Violence Prevention Grey Bruce

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The International Day Against Violence Against Women

Ignoring a problem is no way to fix it. Whether we’re talking about vehicles, houses, or relationships. The only way to fix what’s wrong is to pay attention and respond to the indicators: the flashing check engine lights, the ringing smoke alarms, and the ways that people around us are suffering. Every year, the United Nations and hundreds of organizations around the world work to raise awareness about persistent social problems. November 25th is the International Day Against Violence Against Women and it marks the start of 16 days of activism leading up to Human Rights Day on December 10. Since 1991, communities around the world have used these days to raise awareness about gendered violence and to spur positive change. This year Violence Prevention Grey Bruce will release an article every day until December 10th to examine some of the challenges facing our twin counties and introduce some of the agencies working to address those challenges.

Today reminds us that women are disproportionately the victims of violence. At home, at school, at work, and while moving through public spaces.  It is impossible to say for certain how many girls and women experience the more subtle forms of harassment, degradation, and discrimination but we know anecdotally that the numbers are high. Statistics Canada reports that 51% of women will experience physical or sexual violence in their lifetimes. Shockingly, 106 women and girls were killed in Canada between January 1 and August 31 2018. Fifty three of those murders were in Ontario.

These statistics are not surprising. People have been citing numbers like them for decades and –  while there have been some improvements in awareness and reporting – the problems persist. We’ve been hearing the alarms ringing but haven’t put out the fire. Instead we’ve invested in systems that manage the smoke and tried to take the batteries out of the alarms.

In some ways, ending violence against women is simple. All we need to do as individuals is respect women and girls and make sure that our institutions and systems do the same. We’re so used to the smell of smoke however, that many of us don’t recognize the toxic smoldering of sexism and gendered violence all around us.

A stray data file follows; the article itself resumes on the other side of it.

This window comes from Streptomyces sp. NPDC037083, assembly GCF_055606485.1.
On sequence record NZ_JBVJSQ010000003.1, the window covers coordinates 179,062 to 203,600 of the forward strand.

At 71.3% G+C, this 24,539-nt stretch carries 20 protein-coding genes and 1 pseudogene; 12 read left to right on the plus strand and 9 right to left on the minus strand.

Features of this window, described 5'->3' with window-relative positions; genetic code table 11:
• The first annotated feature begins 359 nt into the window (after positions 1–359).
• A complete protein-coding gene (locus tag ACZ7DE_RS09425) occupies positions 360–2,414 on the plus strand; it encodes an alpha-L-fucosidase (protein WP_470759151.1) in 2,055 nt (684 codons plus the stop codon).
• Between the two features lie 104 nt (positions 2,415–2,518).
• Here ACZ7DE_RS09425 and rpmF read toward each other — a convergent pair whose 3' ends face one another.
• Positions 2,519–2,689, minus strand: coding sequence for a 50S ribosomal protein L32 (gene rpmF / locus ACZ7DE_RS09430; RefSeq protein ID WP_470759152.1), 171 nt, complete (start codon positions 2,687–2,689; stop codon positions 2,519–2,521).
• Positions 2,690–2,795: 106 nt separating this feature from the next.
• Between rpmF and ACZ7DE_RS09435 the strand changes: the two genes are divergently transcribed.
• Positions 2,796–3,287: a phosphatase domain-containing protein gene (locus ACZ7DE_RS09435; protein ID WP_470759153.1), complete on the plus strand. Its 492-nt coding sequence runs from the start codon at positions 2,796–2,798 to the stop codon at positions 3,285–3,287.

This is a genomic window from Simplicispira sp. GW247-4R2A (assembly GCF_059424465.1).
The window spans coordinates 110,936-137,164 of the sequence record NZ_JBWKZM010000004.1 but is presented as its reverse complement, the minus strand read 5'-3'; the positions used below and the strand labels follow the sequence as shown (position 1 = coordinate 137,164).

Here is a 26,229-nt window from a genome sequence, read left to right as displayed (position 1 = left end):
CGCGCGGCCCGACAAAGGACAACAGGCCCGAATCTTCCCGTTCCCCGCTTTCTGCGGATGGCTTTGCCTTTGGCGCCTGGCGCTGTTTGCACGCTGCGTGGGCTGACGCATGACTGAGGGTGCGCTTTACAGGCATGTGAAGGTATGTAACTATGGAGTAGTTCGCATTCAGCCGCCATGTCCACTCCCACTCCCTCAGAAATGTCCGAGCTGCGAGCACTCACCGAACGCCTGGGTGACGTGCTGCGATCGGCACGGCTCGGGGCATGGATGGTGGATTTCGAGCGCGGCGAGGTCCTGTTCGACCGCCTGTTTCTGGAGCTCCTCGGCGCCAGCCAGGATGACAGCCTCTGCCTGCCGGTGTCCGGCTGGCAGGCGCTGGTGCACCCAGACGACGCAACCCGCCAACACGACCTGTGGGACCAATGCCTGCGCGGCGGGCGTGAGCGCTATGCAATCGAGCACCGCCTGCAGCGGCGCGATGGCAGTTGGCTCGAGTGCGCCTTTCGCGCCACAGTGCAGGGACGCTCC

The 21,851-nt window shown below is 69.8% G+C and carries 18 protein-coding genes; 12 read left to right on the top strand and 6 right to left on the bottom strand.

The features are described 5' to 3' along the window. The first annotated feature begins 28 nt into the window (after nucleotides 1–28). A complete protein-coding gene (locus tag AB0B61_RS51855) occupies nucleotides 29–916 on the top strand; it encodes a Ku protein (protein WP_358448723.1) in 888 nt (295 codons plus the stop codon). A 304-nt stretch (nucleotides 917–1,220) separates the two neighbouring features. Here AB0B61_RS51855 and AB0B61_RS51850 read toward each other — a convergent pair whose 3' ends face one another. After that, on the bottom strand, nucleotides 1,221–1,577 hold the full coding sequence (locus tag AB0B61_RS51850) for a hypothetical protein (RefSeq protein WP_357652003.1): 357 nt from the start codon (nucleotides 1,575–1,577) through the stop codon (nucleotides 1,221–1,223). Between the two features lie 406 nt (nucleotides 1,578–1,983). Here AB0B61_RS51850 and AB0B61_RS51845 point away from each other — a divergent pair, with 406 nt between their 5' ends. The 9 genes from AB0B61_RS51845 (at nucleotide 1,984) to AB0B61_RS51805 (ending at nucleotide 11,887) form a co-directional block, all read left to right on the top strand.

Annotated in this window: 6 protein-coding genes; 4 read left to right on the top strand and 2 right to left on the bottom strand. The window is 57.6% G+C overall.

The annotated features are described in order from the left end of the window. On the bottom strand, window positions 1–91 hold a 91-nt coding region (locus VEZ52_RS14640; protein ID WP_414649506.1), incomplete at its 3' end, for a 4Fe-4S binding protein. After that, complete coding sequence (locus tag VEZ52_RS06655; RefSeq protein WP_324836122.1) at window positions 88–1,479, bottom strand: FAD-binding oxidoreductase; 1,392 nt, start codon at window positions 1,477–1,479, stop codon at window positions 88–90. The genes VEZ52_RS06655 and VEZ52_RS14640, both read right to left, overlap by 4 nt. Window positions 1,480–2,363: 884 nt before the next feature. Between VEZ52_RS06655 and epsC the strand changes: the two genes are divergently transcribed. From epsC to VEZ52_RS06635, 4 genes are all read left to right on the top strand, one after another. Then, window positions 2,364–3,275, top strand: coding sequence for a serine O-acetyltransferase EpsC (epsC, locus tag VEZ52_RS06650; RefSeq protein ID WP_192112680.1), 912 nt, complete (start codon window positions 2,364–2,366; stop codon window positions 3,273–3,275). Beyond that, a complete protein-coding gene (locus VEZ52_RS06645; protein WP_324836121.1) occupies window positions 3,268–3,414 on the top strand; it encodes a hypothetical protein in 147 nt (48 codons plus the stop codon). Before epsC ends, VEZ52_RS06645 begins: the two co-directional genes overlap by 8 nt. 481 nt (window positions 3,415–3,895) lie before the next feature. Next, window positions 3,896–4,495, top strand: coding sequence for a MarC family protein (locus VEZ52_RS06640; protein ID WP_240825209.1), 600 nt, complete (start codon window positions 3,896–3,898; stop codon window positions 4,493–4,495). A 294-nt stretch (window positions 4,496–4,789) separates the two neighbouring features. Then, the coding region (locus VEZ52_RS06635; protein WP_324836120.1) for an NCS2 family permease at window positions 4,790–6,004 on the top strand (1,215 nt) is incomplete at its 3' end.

As a society we lay the kindling for gender violence in childhood. When we teach children that a girl’s appearance is her most important attribute and that she needs to be saved by a knight in shining armor they learn that girls should be pretty and helpless.  In turn we teach boys to be the knights: invulnerable, violent, and powerful protagonists saving the day. When we blame young women’s experiences of harassment and assault on clothing, drinking, or a failure to protect themselves we teach them that their natural role is as prey or objects. At the same time, we teach the people who perpetrate violence that it’s okay to target women if the circumstances are right. These are narrow definitions of the roles and responsibilities of men and women. They intertwine with judgments and expectations that our society holds about sexuality, ability, race, class, and nationality and make for a complicated mixture of intersecting pressures and prejudice. In Canada this means that women who are indigenous, racialized, disabled, queer, or living in poverty are at even higher risk of experiencing violence.  

Many women’s experiences of violence continue throughout their lives. The violence is verbal, emotional, financial,  sexual, and physical. The aggressions are large and microscopic. We’ll examine these types of violence, ways we can address them, and organizations responding to violence locally over the coming weeks. In all cases, this violence is the result of the underlying beliefs that guide how we treat each other and that drive our actions. It’s not enough to deal with the smoke, instead we have to look to where the fires of gender violence are burning and examine what fuels them. Today, we recognize the violence that women and girls experience and commit to addressing the beliefs and systems that produce it.

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We are leading the way to a safer community.

Our shared vision is an inclusive community where all people live their lives free from all forms of violence and oppression, and have equal access to the best of what the community has to offer.

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